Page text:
The present introduction explores some of the challenging aspects of Joan Givner’s work, auto/biographical forms of discourse that could easily fit under the umbrella term life-writing, which includes both non-fiction and fictional discourse. The stories reprinted in this special issue of Room of One’s Own or those published here for the first time have been selected not only for their artistic quality but also for their feminist content and social goals, and for their literary
strategies informed by theory that result in a continuous crossing of genre borders.
Joan Givner is a literary biographer, short story writer, playwright and English professor, who teaches feminist criticism and life-writing courses, edits the Wascana Review and is a contributor of critical reviews to various journals. She has written two literary biographies, on Katherine Anne Porter (Katherine Anne Porter: A Life, 1982) and on Mazo de la Roche (Mazo de la Roche: The Hidden Life, 1989), a related volume of interviews (Katherine Anne Porter: Conversations, 1987), three volumes of short stories of admittedly autobiographical nuance (Tentacles of Unreason, 1985, Unfortunate Incidents, 1988 and Scenes from Provincial Life, 1991), as well as numerous critical articles and reviews. She has recently finished a play entitled Mazo and Caroline (1991) which was presented at the Saskatchewan Play wrights’ Spring Festival in Regina. Her autobiography, The Self Portrait by Joan Givner of a Literary Biographer, will appear in 1993. She is currently working on her first novel, The Foetus. In 1991 she was awarded the CBC prize for best short story, for “Elizabeth.”
The common characteristic of all her writings is a resistance to the inherited epistemic definitions of personal and socio-political values. Givner aims her creative efforts at exploding the static personal identity and replacing it with a perpetual process of dynamic self-dis covery that is featured in all her auto/biographical writings. She creates a new, alternative world embodied in a rebellious discourse composed of what might be called countersigns, counterimages, or counterfictions, anchored in and drawn from reality. Those counter signs — such as genderless characters, or border-crossing stories that read like auto/biography and literary biographies that read like stories — are presented to readers in life-writings. The rebellious signs are meant to re-enter, through the process of reading, the real world outside of her texts, and once there, to challenge the signs, images and fictions imposed on her readers by the oppressive authority exercised by networks of social power. By reading Givner’s work, her readers are armed to rebel against a pre-packaged, stifling version of life.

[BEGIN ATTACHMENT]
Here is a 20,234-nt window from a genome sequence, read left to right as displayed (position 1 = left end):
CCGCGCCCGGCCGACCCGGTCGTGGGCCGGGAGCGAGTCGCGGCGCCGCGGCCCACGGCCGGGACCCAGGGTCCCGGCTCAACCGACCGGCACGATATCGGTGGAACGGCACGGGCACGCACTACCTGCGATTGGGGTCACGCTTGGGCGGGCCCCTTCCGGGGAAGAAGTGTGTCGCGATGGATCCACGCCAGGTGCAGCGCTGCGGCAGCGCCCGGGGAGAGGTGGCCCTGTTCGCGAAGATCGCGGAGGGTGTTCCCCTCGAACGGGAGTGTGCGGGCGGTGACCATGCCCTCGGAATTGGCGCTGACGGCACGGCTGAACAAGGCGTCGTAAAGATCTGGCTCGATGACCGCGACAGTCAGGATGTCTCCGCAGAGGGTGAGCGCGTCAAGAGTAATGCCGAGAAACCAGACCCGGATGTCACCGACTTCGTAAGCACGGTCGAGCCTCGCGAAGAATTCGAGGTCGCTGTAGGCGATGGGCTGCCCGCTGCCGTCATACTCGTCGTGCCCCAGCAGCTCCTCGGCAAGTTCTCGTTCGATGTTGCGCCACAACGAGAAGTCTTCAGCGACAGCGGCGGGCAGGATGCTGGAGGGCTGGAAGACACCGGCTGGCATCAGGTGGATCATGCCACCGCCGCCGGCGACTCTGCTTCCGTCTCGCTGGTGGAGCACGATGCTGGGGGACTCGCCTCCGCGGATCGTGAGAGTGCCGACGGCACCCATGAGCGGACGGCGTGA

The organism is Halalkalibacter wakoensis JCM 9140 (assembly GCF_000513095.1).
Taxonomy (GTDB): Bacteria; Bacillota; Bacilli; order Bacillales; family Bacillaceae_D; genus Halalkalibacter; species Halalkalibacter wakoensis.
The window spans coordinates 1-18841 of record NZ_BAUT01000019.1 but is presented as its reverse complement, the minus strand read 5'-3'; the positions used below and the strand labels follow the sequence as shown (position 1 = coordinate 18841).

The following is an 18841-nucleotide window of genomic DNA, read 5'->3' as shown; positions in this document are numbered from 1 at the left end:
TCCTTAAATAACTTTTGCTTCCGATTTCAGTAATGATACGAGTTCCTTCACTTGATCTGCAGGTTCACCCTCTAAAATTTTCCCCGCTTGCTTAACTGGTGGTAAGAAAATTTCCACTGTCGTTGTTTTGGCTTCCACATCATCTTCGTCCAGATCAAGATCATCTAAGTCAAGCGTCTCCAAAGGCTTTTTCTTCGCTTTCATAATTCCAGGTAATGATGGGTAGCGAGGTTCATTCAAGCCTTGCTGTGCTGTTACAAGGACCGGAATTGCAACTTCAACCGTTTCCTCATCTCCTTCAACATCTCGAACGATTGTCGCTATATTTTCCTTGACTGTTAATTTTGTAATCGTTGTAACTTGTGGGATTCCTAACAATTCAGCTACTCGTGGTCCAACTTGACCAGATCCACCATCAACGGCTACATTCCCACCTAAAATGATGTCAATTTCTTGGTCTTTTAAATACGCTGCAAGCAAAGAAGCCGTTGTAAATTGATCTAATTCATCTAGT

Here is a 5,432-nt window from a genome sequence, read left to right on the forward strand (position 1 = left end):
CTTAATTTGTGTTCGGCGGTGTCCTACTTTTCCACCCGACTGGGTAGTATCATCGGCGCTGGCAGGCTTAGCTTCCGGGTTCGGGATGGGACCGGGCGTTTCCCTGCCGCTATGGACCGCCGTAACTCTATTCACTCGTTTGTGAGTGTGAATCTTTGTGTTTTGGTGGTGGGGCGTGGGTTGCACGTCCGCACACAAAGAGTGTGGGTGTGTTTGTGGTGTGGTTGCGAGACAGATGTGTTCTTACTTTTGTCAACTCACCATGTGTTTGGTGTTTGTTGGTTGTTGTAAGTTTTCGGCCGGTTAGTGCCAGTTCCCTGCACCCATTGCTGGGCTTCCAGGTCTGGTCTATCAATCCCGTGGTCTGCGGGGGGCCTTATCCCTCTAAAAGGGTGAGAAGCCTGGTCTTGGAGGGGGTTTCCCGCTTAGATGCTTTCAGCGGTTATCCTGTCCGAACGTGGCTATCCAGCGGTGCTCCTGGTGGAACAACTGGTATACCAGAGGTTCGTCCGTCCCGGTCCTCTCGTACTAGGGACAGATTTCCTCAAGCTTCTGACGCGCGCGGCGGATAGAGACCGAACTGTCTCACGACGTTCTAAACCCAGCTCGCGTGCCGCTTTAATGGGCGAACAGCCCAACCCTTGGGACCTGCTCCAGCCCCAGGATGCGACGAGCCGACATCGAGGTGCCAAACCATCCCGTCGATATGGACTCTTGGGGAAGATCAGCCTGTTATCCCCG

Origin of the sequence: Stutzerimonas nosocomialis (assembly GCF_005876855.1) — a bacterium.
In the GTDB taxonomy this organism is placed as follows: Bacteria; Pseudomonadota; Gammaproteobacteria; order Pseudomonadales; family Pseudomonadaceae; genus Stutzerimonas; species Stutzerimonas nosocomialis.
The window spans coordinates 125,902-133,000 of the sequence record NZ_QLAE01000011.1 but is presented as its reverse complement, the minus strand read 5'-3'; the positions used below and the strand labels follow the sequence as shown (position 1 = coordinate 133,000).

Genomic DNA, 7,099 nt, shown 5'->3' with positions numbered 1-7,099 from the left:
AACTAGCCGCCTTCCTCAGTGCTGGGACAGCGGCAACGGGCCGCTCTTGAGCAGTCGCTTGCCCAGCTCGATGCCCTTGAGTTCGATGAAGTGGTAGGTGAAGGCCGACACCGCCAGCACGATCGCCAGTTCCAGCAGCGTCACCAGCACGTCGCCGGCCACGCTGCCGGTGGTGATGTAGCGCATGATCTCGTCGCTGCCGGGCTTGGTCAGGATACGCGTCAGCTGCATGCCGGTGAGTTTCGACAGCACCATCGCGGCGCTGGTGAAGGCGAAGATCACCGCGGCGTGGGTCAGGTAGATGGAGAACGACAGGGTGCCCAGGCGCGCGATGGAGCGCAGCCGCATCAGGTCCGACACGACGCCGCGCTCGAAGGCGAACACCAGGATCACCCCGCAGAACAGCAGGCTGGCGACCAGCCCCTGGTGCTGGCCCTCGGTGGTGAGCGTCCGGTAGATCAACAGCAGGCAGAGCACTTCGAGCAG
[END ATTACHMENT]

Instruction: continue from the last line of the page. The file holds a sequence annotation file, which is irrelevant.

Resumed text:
Givner questions, through the varied forms of her work, the possibilities and dangers of creating or decoding feminine identity — the woman’s awareness of her own self— as a sign of discourse. She takes into account the continuously changing rules of what is ac cepted by the controlling cultural institutions as valuable (the canon), the multiple rules of the long-neglected feminine discourse in general (its imposed marginality) and of the auto/biographical writings by women in particular. While actively engaged in multiple forms of literary activities, Givner displays a high political awareness of the much-needed poetics and social praxis of contemporary women’s writing.
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